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Dope Paperback – February 6, 2007

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Editorial Reviews

From Publishers Weekly

After her well-received horror tale Come Closer, you can't blame Gran for trying her hand at a 1950s noir, but her turns on stripped-down conventions are less sharp this time out. Gran's heroine, Josephine "Joe" Flannigan, is a former heroin addict and hooker who has recast herself as a petty thief and con. Working her home turf, New York City's Hell's Kitchen, she is taken up by a mysterious well-to-do couple offering her $1,000 up front and another $1,000 on delivery to find their addict daughter, expelled from Barnard and lost to the streets. The reader never actually sees Joe do any thieving or conning, because she's got that $1,000 to ride on. Instead, Joe's search for the missing coed takes her on a cliché-ridden tour of the bare apartments and public parks frequented by the junkies who used to be her friends. (And it's the '50s, so teenagers listen to 45s, and black Chevrolets are still cool.) Joe's troubled relationship with little sister Shelley is a very engaging conflict, but Gran doesn't bring them together often enough. It never occurs to Joe that she may be being conned herself, and her hooker-with-a-heart-of-gold routine wears thin, but she's easy to root for. (Feb.)
Copyright © Reed Business Information, a division of Reed Elsevier Inc. All rights reserved. --This text refers to an out of print or unavailable edition of this title.

From Booklist

It's 1950, and former heroin addict and hooker Josephine Flannigan (Joe or Joey to her friends) has been going straight for two years. She still boosts jewelry from department stores, but for her, she's practically living square. When a wealthy Long Island couple hires her to help find their daughter, whose own dope habit led her astray from Barnard, Flannigan has an opportunity for a new kind of score. Her search takes her through flophouses and shooting galleries, dance halls and whorehouses--and her own past as well. Flannigan is a well-conceived and original heroine, likable herself and keenly sympathetic to all the little crooked people who constitute her world. Her voice doesn't quite sound like a streetwise ninth-grade dropout--and a few more convincing details would help us believe her bleak background--but those quibbles shouldn't keep anyone from reading this book. Good plot twists and a great noir ending seal the deal. Gran's previous books (Saturn's Return to New York, 2001; Come Closer, 2003) are in very different styles; perhaps she's finding herself in crime. Keir Graff
Copyright © American Library Association. All rights reserved --This text refers to an out of print or unavailable edition of this title.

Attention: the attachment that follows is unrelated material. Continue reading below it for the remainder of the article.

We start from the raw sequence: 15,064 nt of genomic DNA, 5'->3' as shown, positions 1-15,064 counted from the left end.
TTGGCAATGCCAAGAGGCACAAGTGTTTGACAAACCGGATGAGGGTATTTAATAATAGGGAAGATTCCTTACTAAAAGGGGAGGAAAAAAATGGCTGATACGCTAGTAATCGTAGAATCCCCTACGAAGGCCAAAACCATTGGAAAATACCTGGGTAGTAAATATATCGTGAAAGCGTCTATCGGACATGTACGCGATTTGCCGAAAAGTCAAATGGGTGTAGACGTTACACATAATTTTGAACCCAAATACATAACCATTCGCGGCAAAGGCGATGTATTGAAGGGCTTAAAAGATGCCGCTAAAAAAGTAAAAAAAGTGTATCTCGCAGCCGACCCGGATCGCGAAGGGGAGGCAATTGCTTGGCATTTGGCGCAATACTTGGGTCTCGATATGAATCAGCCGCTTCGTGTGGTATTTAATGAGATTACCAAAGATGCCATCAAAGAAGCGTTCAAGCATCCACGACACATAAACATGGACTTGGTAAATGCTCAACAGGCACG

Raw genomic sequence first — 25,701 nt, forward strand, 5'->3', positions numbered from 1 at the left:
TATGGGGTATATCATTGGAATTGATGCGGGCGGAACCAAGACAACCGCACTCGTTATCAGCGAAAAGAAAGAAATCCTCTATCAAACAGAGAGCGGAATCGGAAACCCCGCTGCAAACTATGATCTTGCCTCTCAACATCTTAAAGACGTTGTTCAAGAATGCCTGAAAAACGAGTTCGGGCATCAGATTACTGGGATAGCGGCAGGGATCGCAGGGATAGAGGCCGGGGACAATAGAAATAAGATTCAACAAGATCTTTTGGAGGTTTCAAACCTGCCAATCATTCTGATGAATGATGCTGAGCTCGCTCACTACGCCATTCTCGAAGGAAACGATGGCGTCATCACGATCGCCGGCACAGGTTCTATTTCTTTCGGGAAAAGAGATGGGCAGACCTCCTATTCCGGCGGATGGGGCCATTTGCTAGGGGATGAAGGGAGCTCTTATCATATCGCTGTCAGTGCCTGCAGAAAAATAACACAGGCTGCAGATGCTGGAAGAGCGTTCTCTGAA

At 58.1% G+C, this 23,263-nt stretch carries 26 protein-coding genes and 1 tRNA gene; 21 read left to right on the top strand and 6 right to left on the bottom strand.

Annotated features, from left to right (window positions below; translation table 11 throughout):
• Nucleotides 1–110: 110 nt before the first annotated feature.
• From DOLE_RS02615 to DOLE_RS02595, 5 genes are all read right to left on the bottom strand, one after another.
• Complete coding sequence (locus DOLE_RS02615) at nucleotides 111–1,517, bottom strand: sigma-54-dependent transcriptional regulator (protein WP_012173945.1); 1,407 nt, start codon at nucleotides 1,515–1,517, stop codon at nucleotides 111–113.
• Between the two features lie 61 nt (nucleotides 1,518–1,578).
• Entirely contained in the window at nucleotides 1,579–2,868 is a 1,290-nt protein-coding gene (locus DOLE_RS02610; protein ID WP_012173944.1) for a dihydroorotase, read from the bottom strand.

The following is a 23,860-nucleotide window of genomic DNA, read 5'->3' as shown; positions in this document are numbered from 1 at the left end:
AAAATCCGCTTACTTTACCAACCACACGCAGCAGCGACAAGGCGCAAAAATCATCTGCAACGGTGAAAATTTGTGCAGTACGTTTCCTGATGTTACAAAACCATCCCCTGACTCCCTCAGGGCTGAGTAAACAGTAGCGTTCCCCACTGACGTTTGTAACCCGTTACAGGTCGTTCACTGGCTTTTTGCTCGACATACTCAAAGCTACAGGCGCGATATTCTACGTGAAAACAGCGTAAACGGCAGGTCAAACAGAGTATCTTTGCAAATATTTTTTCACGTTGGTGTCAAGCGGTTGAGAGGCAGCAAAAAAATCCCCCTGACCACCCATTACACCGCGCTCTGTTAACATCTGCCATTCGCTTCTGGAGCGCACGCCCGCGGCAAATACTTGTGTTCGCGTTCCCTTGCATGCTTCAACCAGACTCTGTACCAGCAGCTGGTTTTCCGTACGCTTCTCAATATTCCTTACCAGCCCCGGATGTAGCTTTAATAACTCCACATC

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Product Details

  • Paperback: 243 pages
  • Publisher: Berkley; Reprint edition (February 6, 2007)
  • Language: English
  • ISBN-10: 0425214362
  • ISBN-13: 978-0425214367
  • Product Dimensions: 5 x 0.7 x 7.1 inches
  • Shipping Weight: 6.4 ounces (View shipping rates and policies)
  • Average Customer Review: 4.2 out of 5 stars  See all reviews (46 customer reviews)
  • Amazon Best Sellers Rank: #469,016 in Books (See Top 100 in Books)

More About the Author

Sara Gran is the author of Saturn's Return to New York (2001), Come Closer (2003), Dope (2006), and the forthcoming Claire DeWitt & The City of the Dead (2011), the first in a series of novels featuring private eye Claire DeWitt. Her work has been published in over a dozen countries and as many languages. Her books have been optioned for film by Miramax, Dimension, and Paramount. Born in Brooklyn in 1971, Ms. Gran lived in New York City until 2004. Since then she has traveled widely and lived throughout the US including Miami and New Orleans. She now resides in the state of California. Before making a living as a writer, Ms. Gran had many jobs, primarily with books, working at Manhattan bookstores like Shakespeare & Co, The Strand, and Housing Works, and selling used & rare books on her own.

Customer Reviews

4.2 out of 5 stars

Most Helpful Customer Reviews

11 of 13 people found the following review helpful By Melanie Eddolls on February 20, 2007
Format: Paperback
I liked this book more than I had anticipated. Sara Gran is an author I had not heard of but one that I can appreciate. Josephine is a strong leading character in that her addiction, her desire for more junk after two years of "clean living," as well as the toxic relationships with acquaintances from the underground of the dope world ring true and are believable. However, the descriptions of her shoplifting sprees and her relationship with her model sister seem undeveloped. These are key to Josephine's character and to the plot; and I believe that Gran could have "connected the dots" to create an intertwining of the chords of the characters and the impact of the events of their lives that are essential to their growth and as well as to their demise. We are, after all, either shaped by our experiences or our left to our own misshapen selves always moving toward the center of darkness or in light. The novel is realistic in reflecting such an idea.